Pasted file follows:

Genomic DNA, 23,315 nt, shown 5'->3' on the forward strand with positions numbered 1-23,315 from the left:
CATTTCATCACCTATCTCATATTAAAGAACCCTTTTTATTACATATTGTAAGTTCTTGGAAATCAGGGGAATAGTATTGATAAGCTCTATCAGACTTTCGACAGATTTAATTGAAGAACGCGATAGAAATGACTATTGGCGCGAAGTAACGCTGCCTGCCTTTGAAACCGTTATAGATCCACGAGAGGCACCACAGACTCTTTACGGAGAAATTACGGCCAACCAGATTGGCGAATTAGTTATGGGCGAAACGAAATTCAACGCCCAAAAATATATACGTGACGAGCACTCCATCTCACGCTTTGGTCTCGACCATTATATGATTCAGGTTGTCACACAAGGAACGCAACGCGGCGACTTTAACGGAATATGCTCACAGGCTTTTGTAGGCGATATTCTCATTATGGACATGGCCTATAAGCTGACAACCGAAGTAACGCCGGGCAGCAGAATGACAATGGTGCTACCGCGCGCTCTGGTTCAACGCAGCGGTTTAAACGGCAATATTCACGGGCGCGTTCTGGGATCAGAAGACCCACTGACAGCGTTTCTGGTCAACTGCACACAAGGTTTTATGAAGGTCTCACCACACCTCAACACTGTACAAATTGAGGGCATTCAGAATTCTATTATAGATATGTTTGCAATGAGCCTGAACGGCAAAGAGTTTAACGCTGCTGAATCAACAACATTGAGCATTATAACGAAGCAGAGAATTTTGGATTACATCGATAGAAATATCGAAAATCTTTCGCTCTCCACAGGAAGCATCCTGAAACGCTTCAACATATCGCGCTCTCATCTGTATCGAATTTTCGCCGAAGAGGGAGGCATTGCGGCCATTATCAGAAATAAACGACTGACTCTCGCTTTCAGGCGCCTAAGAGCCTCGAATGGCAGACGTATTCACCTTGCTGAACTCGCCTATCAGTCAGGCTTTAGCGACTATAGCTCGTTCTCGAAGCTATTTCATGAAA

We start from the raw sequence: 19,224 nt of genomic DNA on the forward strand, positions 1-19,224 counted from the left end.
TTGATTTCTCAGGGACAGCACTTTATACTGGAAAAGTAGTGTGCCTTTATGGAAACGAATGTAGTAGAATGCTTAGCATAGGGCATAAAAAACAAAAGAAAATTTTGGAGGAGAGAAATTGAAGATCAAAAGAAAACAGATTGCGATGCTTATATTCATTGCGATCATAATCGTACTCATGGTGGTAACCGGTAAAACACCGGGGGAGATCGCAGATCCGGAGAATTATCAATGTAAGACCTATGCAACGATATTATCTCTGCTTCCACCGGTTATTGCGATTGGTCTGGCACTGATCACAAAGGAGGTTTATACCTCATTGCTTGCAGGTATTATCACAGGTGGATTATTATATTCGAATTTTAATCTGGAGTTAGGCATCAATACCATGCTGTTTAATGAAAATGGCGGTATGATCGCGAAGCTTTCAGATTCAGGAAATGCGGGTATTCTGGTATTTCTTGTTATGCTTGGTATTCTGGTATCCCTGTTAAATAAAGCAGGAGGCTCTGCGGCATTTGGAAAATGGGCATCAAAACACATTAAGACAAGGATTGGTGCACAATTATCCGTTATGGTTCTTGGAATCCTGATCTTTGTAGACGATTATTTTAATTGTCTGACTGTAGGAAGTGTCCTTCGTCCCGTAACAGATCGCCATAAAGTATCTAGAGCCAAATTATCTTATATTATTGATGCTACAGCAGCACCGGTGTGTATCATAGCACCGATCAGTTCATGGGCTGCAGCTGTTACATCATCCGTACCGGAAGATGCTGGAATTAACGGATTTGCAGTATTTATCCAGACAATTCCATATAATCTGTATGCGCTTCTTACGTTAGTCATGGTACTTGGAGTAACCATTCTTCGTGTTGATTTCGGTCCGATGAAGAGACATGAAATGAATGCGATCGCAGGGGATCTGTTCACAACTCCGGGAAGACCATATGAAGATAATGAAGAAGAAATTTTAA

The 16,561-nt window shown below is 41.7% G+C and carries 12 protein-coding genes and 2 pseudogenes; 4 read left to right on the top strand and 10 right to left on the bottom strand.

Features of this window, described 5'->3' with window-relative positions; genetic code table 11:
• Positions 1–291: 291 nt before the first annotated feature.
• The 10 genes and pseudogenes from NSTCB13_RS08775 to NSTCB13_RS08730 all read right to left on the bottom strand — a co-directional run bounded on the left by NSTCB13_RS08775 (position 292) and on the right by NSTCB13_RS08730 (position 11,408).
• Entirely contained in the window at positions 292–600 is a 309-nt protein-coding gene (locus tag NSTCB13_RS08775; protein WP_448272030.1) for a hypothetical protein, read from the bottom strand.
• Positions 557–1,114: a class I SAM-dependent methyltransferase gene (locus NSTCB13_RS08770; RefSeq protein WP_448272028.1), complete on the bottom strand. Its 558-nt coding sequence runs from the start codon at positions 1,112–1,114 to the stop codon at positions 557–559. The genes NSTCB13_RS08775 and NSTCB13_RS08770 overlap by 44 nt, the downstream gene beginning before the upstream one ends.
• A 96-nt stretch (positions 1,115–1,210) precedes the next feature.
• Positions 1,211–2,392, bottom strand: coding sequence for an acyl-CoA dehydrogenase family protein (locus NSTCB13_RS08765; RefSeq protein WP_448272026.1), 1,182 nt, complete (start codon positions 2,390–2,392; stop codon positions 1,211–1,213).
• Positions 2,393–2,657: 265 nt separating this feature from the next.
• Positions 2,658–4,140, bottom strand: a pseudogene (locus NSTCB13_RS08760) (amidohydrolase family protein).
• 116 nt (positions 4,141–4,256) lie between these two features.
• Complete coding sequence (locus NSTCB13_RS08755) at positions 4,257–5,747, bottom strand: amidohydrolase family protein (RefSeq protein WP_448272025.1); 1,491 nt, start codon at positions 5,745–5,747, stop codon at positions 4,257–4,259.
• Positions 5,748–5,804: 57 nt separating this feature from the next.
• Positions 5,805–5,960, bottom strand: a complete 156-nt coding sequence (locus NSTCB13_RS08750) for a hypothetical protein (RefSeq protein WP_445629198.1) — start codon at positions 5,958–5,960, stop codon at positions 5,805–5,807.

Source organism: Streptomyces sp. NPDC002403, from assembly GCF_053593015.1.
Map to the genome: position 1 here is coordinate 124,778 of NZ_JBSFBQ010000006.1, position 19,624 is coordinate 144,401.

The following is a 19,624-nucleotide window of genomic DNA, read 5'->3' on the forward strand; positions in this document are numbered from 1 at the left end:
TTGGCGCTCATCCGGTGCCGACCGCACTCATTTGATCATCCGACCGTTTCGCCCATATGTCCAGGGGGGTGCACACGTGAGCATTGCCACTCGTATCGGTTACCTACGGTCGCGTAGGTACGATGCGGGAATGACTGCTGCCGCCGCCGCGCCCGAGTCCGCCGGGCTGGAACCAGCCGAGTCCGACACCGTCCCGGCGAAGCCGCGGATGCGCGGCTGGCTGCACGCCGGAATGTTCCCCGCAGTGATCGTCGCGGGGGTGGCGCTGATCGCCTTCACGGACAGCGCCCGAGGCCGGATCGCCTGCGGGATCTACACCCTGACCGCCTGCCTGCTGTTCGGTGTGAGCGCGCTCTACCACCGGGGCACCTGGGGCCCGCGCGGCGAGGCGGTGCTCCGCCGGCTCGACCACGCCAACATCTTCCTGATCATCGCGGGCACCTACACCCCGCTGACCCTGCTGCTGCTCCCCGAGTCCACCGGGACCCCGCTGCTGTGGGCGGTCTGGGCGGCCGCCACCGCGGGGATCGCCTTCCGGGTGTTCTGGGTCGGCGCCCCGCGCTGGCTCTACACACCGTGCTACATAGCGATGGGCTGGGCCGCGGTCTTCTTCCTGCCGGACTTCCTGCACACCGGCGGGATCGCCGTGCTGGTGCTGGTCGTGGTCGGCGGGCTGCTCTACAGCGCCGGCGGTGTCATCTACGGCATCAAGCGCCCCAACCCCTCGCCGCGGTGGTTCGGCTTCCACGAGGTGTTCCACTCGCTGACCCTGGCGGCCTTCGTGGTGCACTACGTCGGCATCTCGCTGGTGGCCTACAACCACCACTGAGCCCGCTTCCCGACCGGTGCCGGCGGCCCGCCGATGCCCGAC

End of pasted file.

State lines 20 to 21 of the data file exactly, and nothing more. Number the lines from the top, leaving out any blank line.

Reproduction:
Map to the genome: position 1 here is coordinate 124,778 of NZ_JBSFBQ010000006.1, position 19,624 is coordinate 144,401.

The following is a 19,624-nucleotide window of genomic DNA, read 5'->3' on the forward strand; positions in this document are numbered from 1 at the left end: